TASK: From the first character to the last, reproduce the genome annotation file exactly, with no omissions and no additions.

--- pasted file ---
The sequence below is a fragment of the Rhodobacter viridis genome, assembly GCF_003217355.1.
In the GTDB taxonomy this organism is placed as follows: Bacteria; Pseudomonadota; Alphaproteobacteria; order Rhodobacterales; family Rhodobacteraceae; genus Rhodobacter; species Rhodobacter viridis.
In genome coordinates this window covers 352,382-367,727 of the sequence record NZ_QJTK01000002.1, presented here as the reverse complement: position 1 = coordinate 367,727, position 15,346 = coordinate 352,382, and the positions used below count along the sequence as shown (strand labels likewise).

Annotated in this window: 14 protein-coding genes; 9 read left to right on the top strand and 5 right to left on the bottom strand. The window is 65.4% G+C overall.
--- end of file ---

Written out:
The sequence below is a fragment of the Rhodobacter viridis genome, assembly GCF_003217355.1.
In the GTDB taxonomy this organism is placed as follows: Bacteria; Pseudomonadota; Alphaproteobacteria; order Rhodobacterales; family Rhodobacteraceae; genus Rhodobacter; species Rhodobacter viridis.
In genome coordinates this window covers 352,382-367,727 of the sequence record NZ_QJTK01000002.1, presented here as the reverse complement: position 1 = coordinate 367,727, position 15,346 = coordinate 352,382, and the positions used below count along the sequence as shown (strand labels likewise).

Annotated in this window: 14 protein-coding genes; 9 read left to right on the top strand and 5 right to left on the bottom strand. The window is 65.4% G+C overall.